EPA Officials Accept a Million Dollars a Year in Travel Expenses from Private Companies and Nonprofits
Federal environmental regulators have taken trips worth more than $1 million a year that were paid for by energy companies and other interests, raising potential conflict-of-interest concerns.
A review of disclosure records by Greenwire revealed officials at the U.S. Environmental Protection Agency (EPA) accepted more than $4.5 million over the past four years from businesses and other entities to cover travel, hotels, meals and other benefits. The 3,369 trips since 2010 involved attending conferences and meetings, training sessions and other matters.
Chesapeake Energy Corp., the second largest natural gas producer in the United States, helped cover some of the expenses for more than a dozen EPA officials to tour its hydraulic fracturing operations in Pennsylvania two years ago. Fracking helps corporations like Chesapeake access untapped sources of oil and natural gas and expand business opportunities.
Mark Seltzer with the EPA’s Office of Pollution Prevention and Toxics, the agency’s lead for getting companies to publicly disclose their fracking chemicals, was one of those who participated in the trip. When asked about the trip, an unidentified EPA spokesperson told Greenwire that “none of the travelers would have had an issue pending before them that involved Chesapeake Energy. These are more the rulemaking folks, and they need to see what fracking is other than watching it on TV.”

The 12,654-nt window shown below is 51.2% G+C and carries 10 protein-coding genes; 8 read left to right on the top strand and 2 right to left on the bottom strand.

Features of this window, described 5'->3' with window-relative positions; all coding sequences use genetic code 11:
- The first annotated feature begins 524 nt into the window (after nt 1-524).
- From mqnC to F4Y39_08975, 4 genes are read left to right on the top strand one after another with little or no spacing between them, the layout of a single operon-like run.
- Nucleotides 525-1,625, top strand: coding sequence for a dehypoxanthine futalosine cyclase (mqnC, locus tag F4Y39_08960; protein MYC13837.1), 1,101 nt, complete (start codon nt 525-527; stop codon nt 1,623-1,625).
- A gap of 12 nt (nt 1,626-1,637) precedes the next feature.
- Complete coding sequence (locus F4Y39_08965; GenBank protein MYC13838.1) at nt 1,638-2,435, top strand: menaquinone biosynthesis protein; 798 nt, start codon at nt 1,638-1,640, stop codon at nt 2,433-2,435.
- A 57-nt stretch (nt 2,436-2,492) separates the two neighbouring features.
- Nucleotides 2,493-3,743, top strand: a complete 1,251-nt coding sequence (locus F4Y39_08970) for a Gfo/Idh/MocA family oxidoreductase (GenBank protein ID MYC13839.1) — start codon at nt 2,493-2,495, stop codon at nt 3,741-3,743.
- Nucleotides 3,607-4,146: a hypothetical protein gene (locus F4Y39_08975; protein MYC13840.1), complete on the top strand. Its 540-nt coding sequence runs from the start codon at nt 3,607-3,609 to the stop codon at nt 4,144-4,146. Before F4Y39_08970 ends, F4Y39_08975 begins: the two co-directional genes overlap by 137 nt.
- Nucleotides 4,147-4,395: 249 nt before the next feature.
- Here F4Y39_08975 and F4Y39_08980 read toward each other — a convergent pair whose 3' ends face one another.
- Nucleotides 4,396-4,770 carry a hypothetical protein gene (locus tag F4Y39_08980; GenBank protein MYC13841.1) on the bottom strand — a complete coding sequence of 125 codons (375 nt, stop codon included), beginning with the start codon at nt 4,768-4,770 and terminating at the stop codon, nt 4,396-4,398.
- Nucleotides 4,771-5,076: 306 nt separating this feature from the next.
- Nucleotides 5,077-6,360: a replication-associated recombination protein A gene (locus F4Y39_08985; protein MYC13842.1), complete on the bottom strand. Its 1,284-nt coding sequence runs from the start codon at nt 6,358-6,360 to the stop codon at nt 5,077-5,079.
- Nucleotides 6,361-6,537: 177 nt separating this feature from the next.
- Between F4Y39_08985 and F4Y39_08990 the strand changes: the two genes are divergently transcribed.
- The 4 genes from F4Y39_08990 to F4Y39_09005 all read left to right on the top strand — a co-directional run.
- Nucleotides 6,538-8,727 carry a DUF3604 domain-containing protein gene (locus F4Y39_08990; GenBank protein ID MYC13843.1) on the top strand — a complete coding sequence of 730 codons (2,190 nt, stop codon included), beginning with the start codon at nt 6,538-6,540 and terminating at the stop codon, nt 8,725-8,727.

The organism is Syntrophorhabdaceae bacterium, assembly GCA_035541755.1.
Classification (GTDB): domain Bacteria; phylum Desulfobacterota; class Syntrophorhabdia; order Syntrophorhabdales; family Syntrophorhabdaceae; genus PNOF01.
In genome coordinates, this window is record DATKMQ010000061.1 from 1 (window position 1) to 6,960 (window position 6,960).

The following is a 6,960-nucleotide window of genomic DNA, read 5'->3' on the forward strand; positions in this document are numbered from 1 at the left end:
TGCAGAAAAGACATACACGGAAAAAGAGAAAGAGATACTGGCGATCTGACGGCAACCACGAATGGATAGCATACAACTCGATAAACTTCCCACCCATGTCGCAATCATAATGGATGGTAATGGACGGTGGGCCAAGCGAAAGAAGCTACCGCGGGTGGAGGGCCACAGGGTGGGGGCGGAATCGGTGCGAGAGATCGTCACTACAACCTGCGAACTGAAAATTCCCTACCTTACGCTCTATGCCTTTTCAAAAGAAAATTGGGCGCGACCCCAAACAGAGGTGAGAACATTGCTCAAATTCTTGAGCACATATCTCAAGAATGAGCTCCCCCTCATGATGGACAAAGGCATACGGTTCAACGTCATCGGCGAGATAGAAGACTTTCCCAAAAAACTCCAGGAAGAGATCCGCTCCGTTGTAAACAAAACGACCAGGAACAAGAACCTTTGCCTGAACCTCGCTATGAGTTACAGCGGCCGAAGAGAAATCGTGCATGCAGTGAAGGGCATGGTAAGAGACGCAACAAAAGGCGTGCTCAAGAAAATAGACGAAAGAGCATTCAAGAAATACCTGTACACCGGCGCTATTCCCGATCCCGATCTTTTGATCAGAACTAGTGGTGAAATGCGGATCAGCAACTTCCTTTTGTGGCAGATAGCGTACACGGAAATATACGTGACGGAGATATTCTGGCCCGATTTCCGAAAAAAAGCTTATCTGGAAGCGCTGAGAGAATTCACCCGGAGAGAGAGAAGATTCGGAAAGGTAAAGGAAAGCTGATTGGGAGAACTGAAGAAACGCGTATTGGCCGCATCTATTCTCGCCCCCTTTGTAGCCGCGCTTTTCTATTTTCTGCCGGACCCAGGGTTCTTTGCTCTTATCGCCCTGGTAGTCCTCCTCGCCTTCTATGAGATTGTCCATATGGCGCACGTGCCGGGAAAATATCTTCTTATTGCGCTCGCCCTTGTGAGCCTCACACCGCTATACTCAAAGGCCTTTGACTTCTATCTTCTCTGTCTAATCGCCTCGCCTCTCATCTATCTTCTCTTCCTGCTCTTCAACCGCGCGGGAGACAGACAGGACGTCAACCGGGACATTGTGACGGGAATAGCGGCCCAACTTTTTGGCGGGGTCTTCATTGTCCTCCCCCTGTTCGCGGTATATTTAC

The agency said the trips were all approved by ethics officials because federal rules allow employees to accept certain things from outside sources.
Another 2012 trip was made by Blaine Collison, then EPA’s director of Green Power Partnership, to a Midland, Michigan, meeting of large corporate energy users. Altenex, a Boston-based energy management network, paid $800 for meals and transportation for Collison. Some of Collison’s expenses were also paid by Dow Chemical. Two years later, Collison left the agency and went to work for Altenex to serve as its managing director of network services.
Some government watchdog groups expressed concern that companies are paying for EPA travel.
“My concern is the conflict of interest at stake,” Craig Holman, government affairs lobbyist at the watchdog group Public Citizen, told Greenwire. “Gifts of travel are usually provided by entities that want to lobby someone, lobby a government official and get some official favors in turn.”
To Learn More:
Outside Groups Shelled Out $4.5M for Agency Officials' Travel (by Kevin Bogardus and Robin Bravender, Greenwire)
Trip Reports (Environmental Protection Agency) (pdf)
EPA Compliance With Retention Incentive Regulations and Policies (Environmental Protection Agency, Inspector General) (pdf)
High-Flying Lawmakers Spent Half of Their $3.3 Million in Free Travel on Summer Getaways (by Noel Brinkerhoff, AllGov)
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